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ar. Within the circle thus formed by the river in the rear and the lines of entrenchments in front, there are a number of hills or elevations which are crowned by formidable earthworks and batteries. Some of these defences were erected by Gen. Bragg, but they have been greatly strengthened and multiplied by Gen. Rosecrans since the battle. There is a star shaped fort of large extent in front of the railway depot, and near the curve of the second line of breastworks. Eight hundred or a thimportance, not only as regards Tennessee, but as a point d'appui in the future conduct of the war, and it will be held if possible. The papers admit the defeat of Rosecrans, but ascribe it to the large reinforcements which they say were sent to Bragg. It is understood that the four bridges burnt by the Confederate cavalry on the Georgia State Railroad have been rebuilt, and that the cars are now running to Chickamauga station. When will our people learn that they injure themselves only
mountains. To subsist an army in this way is indeed a difficult matter, not only from its being a slow and tedious process, but their trains would be liable to capture and destruction by some bold and dashing cavalry man. We have him closely besieged in the rear. Our lines are of such material that his army will never break through them. From the ridge in the rear of our lines we can see the enemy very plainly. Yesterday they were very busy working on their fortifications, using for this purpose railroad iron and cross ties. To-day their works present a very formidable appearance, and they are still at work. I have no idea that Gen Bragg will attempt to carry their works by an assault. To do this would require too great a sacrifice of human lives. They can be shelled out, and this plan I think will be adopted. It is very gratifying to see many of our slightly wounded returning to their commands. Yesterday about thirty of our regiment arrived and reported for duty.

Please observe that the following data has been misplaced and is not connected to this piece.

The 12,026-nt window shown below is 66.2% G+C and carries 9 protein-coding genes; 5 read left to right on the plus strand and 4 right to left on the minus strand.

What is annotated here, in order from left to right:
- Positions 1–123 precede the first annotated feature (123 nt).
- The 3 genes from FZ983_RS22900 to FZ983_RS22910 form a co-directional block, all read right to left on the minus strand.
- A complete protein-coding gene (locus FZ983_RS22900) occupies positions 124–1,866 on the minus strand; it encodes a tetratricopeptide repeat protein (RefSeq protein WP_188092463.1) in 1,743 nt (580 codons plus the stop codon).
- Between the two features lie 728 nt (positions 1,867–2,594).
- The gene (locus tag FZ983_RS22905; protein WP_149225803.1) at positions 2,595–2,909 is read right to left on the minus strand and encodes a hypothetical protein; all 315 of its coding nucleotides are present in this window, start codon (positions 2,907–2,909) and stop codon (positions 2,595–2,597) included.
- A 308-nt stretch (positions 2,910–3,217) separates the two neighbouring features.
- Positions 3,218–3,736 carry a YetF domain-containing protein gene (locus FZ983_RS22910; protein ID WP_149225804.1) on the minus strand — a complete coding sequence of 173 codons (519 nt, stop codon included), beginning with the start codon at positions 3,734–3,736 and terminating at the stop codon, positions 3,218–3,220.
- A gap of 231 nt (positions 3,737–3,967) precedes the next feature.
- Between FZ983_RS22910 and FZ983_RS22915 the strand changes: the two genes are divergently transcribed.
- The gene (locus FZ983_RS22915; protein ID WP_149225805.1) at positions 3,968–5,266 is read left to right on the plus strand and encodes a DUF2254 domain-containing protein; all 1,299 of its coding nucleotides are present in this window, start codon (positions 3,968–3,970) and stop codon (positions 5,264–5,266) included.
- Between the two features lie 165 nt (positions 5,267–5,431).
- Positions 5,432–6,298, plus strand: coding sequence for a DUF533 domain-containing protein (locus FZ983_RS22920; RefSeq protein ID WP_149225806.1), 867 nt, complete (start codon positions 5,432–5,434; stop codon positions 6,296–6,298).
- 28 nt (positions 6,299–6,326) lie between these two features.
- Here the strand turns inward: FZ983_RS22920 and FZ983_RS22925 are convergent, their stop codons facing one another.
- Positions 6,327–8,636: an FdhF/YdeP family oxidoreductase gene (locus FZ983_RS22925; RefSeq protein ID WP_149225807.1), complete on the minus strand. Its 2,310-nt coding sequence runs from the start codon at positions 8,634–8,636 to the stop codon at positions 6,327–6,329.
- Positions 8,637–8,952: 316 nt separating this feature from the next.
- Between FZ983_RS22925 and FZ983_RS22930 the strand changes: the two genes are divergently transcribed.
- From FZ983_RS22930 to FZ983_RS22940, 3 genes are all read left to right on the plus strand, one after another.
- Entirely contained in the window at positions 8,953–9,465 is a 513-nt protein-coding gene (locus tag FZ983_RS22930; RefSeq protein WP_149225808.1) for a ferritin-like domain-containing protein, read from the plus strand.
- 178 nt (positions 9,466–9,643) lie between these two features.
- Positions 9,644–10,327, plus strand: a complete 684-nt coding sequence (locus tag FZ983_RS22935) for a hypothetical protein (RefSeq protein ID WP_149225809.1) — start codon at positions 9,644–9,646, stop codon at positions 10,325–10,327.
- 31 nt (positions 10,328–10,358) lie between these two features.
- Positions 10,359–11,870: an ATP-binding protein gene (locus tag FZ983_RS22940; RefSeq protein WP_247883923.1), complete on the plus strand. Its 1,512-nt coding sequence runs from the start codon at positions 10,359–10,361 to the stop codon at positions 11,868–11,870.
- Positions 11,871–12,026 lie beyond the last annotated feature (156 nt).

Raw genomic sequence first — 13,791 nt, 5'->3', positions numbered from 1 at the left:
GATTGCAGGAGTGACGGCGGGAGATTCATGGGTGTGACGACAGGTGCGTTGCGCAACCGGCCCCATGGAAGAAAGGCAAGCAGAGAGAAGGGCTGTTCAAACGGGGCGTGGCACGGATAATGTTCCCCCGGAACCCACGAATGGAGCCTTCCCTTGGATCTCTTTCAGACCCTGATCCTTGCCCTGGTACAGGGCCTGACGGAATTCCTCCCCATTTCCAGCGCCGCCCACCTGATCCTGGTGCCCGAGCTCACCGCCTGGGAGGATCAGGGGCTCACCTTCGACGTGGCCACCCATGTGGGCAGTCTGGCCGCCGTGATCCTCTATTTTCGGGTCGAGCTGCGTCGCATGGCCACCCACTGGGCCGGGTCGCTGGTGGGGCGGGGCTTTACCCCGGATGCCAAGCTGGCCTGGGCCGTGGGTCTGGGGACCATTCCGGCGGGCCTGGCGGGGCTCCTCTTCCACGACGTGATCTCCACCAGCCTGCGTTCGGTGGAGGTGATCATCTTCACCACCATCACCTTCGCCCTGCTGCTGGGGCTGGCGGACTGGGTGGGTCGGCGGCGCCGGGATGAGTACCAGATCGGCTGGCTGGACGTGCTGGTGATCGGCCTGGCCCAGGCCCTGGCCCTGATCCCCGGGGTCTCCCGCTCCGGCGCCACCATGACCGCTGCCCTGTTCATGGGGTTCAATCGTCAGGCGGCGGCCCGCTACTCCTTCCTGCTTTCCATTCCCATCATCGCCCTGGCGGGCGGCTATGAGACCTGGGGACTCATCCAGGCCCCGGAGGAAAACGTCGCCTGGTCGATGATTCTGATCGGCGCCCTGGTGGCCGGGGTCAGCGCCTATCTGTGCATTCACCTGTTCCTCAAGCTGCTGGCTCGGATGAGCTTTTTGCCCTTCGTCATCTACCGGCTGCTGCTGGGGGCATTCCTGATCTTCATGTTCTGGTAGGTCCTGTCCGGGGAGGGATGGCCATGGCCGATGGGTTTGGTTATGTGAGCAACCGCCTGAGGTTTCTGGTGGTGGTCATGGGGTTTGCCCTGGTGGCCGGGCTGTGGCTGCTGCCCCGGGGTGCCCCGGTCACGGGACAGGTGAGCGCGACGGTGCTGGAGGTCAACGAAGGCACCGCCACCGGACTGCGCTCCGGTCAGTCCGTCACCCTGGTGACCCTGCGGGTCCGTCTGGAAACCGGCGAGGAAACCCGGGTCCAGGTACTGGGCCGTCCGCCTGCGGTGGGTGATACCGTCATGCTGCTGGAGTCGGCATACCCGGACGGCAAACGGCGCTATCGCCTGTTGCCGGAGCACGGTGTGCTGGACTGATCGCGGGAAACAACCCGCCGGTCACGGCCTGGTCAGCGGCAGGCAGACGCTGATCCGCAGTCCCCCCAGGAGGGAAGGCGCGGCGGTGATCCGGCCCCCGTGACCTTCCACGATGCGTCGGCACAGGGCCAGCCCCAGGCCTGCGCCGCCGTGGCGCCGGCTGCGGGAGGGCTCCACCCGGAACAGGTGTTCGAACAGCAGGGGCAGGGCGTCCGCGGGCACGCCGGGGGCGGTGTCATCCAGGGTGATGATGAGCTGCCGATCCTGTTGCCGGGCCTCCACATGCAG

Relieved of their commands. --The Atlanta (Ga.) Appeal, of Friday last, says: By command of Gen. Bragg, Lieut.-Gen. Polk arrived in this city yesterday evening, whither he has been required to repair and await further orders. This procedure, as we have been informed, is based upon some disagreement between the two Generals as to the conduct of the latter on the battle-field of Chickamauga. Gen. Polk, we learn, feels confident that he will be enabled, before the proper tribunal, in the most unqualified manner, to acquit himself of all blame in the premises. Gen. Hindman is also in the city under a similar state of circumstances.